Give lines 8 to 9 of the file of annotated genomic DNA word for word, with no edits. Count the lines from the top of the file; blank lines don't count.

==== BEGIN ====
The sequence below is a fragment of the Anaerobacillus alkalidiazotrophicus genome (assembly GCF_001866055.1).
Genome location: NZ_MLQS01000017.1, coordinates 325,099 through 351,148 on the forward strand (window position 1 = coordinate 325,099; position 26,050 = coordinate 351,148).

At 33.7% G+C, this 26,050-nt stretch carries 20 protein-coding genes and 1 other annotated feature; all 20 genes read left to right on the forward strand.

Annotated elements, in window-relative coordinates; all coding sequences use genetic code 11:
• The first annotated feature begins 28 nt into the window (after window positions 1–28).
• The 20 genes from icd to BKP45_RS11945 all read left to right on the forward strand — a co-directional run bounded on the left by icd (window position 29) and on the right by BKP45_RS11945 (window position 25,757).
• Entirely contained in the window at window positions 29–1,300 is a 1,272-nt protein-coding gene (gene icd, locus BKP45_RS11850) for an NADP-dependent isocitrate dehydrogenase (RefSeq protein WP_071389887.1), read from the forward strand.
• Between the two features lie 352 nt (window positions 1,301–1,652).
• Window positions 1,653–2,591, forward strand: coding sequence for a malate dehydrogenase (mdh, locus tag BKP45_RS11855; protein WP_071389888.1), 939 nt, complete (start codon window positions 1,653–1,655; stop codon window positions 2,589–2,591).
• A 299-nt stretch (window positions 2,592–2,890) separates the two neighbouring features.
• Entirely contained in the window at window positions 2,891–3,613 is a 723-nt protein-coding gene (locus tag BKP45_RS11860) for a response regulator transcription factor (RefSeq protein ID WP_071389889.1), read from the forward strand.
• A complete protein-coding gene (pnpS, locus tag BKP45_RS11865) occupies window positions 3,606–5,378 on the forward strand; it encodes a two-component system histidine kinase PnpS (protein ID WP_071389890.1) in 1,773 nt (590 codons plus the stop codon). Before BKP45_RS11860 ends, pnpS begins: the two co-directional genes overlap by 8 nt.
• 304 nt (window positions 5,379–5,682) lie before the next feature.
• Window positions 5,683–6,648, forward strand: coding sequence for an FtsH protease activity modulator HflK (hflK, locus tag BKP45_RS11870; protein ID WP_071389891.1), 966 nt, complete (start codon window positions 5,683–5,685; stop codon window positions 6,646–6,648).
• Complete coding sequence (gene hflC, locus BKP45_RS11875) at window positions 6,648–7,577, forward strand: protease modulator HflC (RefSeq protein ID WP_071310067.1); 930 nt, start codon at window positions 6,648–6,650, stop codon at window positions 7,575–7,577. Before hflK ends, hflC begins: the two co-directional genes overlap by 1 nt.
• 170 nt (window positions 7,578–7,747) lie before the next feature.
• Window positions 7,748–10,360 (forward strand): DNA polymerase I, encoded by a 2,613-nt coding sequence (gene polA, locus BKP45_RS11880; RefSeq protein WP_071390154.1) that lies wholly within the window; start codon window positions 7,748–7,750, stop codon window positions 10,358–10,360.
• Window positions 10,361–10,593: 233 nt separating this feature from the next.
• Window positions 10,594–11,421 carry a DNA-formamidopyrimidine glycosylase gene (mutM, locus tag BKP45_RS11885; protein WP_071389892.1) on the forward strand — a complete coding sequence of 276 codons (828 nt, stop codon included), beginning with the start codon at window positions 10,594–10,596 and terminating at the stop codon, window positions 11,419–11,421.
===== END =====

• Between the two features lie 352 nt (window positions 1,301–1,652).
• Window positions 1,653–2,591, forward strand: coding sequence for a malate dehydrogenase (mdh, locus tag BKP45_RS11855; protein WP_071389888.1), 939 nt, complete (start codon window positions 1,653–1,655; stop codon window positions 2,589–2,591).